Nothing less that how to make LA the event capital of the world was the subject tackled by downtown's most prominent CEO, Tim Leiweke of Staples Center and LA Live renown, speaking to Central City business people.
And his answer, to no one's surprise, is to build a new billion-dollar stadium next door at the convention center. Not only for NFL football by 2015, but also to expand LA's convention business.
"We are the second largest marketplace in the United States. We're going to act like it," said Leiweke during Wednesday's meeting.
The plan would entail $350 million from government issued bonds, but Leiweke guaranteed their pay-off from event taxes, or AEG's pocket.
AEG is trying to catch up with a Staples Center partner, developer Ed Roski, who two years ago unveiled his own proposal for an NFL stadium 20 miles to the east in the city of Industry.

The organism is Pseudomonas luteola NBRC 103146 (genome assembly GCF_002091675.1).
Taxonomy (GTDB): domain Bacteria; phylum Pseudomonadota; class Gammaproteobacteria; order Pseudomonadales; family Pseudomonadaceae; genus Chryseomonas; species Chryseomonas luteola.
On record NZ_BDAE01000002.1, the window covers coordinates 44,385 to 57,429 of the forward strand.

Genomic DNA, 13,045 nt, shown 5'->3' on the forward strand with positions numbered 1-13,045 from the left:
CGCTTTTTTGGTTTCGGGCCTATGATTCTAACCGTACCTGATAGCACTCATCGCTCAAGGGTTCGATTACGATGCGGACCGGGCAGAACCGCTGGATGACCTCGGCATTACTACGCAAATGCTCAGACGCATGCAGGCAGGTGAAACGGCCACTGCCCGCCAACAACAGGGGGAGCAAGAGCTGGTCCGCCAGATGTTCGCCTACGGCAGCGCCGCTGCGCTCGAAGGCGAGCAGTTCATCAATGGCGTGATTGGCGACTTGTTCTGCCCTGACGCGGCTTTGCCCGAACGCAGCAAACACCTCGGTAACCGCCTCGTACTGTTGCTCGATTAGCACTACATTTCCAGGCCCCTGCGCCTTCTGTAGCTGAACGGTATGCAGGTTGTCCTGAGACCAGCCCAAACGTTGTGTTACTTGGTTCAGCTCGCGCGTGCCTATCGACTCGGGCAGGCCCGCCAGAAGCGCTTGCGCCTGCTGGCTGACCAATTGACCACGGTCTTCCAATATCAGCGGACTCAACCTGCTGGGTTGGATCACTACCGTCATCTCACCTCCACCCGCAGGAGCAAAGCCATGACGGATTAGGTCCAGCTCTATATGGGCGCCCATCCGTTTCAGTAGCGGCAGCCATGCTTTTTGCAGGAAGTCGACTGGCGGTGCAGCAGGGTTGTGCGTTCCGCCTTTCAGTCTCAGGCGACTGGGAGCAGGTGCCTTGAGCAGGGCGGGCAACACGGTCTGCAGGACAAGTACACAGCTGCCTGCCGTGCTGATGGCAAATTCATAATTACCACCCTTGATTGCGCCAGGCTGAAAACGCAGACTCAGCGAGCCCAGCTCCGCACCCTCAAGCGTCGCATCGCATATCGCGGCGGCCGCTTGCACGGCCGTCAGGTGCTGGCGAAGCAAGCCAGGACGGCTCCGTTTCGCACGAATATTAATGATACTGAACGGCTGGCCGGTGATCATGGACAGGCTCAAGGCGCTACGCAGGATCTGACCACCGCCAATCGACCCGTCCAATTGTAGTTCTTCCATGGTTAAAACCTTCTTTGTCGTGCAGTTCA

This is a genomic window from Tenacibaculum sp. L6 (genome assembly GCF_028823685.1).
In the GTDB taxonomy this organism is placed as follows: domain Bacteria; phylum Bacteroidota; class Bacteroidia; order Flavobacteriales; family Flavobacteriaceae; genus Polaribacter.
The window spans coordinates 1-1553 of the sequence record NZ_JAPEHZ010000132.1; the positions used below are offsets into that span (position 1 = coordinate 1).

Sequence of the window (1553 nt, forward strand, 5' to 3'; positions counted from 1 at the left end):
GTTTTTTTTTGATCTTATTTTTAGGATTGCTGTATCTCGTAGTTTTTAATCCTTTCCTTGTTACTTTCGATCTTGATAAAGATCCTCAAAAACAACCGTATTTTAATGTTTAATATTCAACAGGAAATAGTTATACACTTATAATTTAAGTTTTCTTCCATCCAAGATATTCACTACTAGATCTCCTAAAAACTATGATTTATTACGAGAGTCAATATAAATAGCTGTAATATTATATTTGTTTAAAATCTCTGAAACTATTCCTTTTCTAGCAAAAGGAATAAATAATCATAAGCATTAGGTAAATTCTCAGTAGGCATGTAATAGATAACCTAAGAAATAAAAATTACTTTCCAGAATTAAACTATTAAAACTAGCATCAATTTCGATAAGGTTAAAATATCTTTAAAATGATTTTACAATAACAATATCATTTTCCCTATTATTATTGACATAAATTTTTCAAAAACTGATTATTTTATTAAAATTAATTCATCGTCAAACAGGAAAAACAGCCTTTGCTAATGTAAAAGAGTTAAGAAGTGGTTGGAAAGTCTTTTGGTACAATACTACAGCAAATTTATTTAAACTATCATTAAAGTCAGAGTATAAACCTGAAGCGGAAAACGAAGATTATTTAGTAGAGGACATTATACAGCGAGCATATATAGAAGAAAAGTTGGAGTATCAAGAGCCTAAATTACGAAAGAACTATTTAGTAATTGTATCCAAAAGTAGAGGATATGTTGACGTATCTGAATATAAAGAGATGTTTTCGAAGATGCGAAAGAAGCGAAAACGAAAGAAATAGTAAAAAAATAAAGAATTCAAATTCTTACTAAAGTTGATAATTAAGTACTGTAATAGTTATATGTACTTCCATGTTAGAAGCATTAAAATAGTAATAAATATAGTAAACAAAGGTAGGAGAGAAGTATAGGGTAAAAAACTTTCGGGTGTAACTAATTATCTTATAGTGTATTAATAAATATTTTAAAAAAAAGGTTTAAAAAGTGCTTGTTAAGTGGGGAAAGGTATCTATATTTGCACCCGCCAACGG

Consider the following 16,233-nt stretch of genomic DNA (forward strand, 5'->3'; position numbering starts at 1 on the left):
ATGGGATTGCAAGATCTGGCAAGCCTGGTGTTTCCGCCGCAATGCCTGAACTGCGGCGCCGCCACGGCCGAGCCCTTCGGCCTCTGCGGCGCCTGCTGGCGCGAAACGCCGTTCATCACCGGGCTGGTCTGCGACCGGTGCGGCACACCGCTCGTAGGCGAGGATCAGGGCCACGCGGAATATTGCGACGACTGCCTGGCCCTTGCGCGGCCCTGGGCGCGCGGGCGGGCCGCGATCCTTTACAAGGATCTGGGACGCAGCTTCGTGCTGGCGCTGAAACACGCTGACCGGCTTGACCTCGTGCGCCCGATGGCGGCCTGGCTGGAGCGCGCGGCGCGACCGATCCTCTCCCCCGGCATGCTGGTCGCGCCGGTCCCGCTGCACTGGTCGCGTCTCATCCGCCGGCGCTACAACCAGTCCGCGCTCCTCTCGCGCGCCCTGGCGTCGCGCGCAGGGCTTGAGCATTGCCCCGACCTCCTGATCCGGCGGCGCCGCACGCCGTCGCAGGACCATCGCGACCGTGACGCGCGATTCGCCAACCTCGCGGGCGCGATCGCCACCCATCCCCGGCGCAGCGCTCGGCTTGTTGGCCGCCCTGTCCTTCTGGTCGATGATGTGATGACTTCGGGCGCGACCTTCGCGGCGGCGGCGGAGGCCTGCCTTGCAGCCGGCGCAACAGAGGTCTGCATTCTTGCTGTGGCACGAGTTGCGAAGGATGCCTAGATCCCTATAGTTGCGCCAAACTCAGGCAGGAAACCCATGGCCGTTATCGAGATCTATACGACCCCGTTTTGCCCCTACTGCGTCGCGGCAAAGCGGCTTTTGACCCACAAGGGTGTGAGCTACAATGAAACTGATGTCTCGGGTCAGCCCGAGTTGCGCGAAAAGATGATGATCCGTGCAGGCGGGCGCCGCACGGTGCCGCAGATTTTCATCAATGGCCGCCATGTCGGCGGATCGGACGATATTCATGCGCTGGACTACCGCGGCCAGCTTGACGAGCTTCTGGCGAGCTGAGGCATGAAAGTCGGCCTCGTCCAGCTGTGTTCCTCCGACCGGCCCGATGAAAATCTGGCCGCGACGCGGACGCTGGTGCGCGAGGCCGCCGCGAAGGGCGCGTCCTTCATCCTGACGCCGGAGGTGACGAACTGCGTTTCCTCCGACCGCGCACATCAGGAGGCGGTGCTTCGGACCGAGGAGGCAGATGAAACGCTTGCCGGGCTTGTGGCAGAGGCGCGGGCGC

"We have great respect for all of the other people talking about returning football here, and we're very supportive, but if we can solve this vision, we will be able to compete for every major convention in this country," said Leiweke.
Among the hurdles, the NFL cannot act on any proposal until it works out a collective bargaining agreement with its players.
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Plus there are complex issues that need to be worked out with City Hall and state environmental law. If Leiweke brought a surprise up his sleeve it was that he intends to resolve those quickly, by next spring.
"And if we can't, then we won't do this, we'll move on, and we'll let others have at it," said Leiweke.
"He can talk anybody into anything, anytime, and make you feel good about it," said LA councilwoman Jan Perry.
As of now a new NFL event stadium is far from a done deal, but if AEG can stick to the Leiweke timetable, by next spring AEG should know if the deal can happen. If not, Leiweke says, AEG will step aside and let Roski take his turn at making the touchdown and bringing football to LA.